28.    It is stated in article 36 (1) of the United Nations Declaration on the Rights of Indigenous Peoples that it is the right of indigenous peoples to maintain and develop contacts, relations and cooperation, including activities for spiritual, cultural, political, economic and social purposes, with their own members as well as other peoples across borders. Furthermore, it is indicated in article 36 (2) that States, in consultation and cooperation with indigenous peoples, must take effective measures to facilitate the exercise and ensure the implementation of this right. This can enable transparent communication between States and indigenous groups and enable indigenous peoples to move freely in order to participate in cultural, social, spiritual, economic and environmental activities. The Nordic Sami Convention is an example of how to deal with cross-border issues. Another example is legislation aimed at cross-border mobility, such as that enacted in Guinea. The larger study will include case studies of cross-border issues in each indigenous region.

            [1] See Jérémie Gilbert, Nomadic Peoples and Human Rights (New York, Routledge, 2014).
            [2] See Russel Lawrence Barsh, “Indigenous peoples and international order: the aboriginal North-American world system”, Balayi: Culture, Law and Colonialism, vol. 3 (2001).
            [3] See Rachel Rose Starks, Jen McCormack and Stephen Cornell, Native Nations and U.S. Borders: Challenges to Indigenous Culture, Citizenship and Security (Tucson, Arizona, University of Arizona, 2011).
            [4] See Northern Territory of Australia v. Alyawarr, Kaytetye, Warumungu, Wakaya Native Title Claim Group.
            [5] See Kim Akerman, “Material culture and trade in the Kimberleys today”, in Aborigines of the West: Their Past and Their Present, 2nd ed., Ronald M. Berndt and Catherine H. Berndt, eds. (Perth, University of Western Australia Press, 1980).
            [6] See Marcia Langton, Trepang: China and the Story of Macassan — Aboriginal Trade (Melbourne, University of Melbourne, 2011).
            [7] See Mary Yarmirr & Ors v. The Northern Territory of Australia & Ors.
            [8] See Clive Moore, “Refocusing indigenous trade and power: the dynamics of early foreign contact and trade in Torres Strait, Cape York and southeast New Guinea in the nineteenth century”, Journal of the Royal Historical Society of Queensland, vol. 6 (2000).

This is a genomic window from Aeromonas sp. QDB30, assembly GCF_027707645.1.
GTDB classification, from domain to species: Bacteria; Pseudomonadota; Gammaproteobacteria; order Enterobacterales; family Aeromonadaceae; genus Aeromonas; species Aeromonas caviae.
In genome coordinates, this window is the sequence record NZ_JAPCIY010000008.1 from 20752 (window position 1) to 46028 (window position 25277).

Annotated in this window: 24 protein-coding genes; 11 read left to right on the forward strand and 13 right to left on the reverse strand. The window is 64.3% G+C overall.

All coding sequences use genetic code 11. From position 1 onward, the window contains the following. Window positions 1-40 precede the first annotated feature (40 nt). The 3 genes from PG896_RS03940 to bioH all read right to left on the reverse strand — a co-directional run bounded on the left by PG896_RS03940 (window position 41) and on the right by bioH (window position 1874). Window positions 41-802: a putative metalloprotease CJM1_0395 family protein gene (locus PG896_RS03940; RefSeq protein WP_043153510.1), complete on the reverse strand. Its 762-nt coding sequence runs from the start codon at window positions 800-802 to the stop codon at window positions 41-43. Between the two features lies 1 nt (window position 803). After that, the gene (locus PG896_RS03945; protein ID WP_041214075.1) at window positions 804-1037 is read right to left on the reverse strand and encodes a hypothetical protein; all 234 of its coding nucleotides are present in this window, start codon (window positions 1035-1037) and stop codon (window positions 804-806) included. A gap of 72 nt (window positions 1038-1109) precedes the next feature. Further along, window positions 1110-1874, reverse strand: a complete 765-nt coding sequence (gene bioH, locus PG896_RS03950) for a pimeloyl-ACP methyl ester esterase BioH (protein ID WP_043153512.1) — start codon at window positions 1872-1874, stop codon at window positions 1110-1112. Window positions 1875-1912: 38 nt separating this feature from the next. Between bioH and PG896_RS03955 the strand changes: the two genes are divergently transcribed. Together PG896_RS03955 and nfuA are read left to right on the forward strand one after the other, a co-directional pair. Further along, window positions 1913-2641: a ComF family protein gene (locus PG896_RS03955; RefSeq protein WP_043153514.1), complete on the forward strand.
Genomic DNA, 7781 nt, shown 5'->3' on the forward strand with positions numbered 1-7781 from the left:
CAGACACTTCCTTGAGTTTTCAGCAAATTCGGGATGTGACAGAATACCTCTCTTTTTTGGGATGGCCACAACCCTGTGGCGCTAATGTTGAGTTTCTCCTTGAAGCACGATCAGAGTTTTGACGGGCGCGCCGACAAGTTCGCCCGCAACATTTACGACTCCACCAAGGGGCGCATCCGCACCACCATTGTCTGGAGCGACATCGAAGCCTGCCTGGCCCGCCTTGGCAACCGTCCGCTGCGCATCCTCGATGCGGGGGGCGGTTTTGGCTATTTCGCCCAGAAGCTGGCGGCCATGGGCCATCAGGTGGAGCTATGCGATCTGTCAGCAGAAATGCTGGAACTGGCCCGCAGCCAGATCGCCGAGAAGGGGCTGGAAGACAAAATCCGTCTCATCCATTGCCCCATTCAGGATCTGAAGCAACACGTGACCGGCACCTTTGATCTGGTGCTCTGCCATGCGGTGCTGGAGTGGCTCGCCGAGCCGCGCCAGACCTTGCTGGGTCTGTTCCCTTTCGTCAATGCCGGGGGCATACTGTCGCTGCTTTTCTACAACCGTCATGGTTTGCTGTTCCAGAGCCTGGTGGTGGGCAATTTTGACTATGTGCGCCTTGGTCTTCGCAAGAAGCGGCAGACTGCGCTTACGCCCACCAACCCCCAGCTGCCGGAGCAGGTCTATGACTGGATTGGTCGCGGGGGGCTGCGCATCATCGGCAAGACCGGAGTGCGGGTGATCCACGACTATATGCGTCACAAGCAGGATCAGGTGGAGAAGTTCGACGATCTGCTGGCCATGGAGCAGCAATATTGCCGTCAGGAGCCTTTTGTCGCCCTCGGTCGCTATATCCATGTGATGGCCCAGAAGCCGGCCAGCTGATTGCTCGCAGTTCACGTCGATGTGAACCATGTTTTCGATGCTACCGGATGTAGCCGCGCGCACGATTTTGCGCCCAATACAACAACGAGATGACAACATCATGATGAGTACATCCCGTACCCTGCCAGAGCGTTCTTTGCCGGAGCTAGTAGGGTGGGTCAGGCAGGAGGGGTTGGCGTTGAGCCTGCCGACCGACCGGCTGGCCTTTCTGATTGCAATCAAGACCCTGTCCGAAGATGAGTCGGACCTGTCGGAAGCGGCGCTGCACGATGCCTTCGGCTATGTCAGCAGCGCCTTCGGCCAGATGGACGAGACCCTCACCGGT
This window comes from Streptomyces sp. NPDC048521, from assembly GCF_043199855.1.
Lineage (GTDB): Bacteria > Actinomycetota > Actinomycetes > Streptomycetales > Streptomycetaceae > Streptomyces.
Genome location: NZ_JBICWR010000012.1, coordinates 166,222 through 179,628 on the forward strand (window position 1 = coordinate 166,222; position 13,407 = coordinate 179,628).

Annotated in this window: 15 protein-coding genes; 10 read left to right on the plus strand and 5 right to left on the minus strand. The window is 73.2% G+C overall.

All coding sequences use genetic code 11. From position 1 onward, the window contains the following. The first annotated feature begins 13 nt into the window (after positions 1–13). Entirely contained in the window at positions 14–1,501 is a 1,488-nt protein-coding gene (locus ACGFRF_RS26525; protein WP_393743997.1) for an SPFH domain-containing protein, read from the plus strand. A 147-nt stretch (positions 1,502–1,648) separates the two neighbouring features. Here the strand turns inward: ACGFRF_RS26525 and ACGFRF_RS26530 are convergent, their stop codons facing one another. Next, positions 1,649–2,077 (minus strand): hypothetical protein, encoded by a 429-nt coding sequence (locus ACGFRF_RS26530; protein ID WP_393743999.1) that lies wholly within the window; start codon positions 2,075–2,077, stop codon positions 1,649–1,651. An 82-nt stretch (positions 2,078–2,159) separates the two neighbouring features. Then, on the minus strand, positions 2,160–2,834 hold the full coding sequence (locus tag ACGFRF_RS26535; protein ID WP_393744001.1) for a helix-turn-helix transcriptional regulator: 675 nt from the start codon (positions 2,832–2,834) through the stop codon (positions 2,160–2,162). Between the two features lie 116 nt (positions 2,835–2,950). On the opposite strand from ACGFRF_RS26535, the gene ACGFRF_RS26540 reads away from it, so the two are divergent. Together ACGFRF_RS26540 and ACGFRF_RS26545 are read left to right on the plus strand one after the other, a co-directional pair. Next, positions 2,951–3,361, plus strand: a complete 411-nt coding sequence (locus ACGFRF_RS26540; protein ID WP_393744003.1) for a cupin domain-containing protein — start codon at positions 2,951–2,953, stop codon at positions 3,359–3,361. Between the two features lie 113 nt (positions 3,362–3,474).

[9] See Marcus Colchester and Fergus Mackay, “In search of middle ground: indigenous peoples, collective representation and the right to free, prior and informed consent”, paper presented at the tenth Conference of the International Association for the Study of Common Property, Oaxaca, Mexico, August 2004.
          [10] See Robert H. Berry III, “Indigenous nations and international trade”, Brooklyn Journal of International Law, vol. 24, No. 1 (1998).
          [11] See Greg Boos, Greg McLawsen and Heather Fathali, “Canadian Indians, Inuit, Métis, and Métis: an exploration of the unparalleled rights enjoyed by American Indians born in Canada to freely access the United States”, Seattle Journal of Environmental Law, vol. 4, No. 1 (2014).
          [12] See Eileen M. Luna-Firebaugh, “The border crossed us: border crossing issues of the indigenous peoples of the Americas”, Wicazo Sa Review, vol. 17, No. 1 (2002).
          [13] See Sara Singleton, “Not our borders: indigenous people and the struggle to maintain shared lives and cultures in post-9/11 North America”, Working Paper, No. 4 (Bellingham, Western Washington University, 2009).
          [14] See Patrik Lantto, “Borders, citizenship and change: the case of the Sami people, 1751-2008”, Citizenship Studies, vol. 14, No. 5 (2010).
          [15] See Matthias Åhrén, “The Saami Convention”, Gáldu Čála — Journal of Indigenous Peoples Rights, vol. 3 (2007).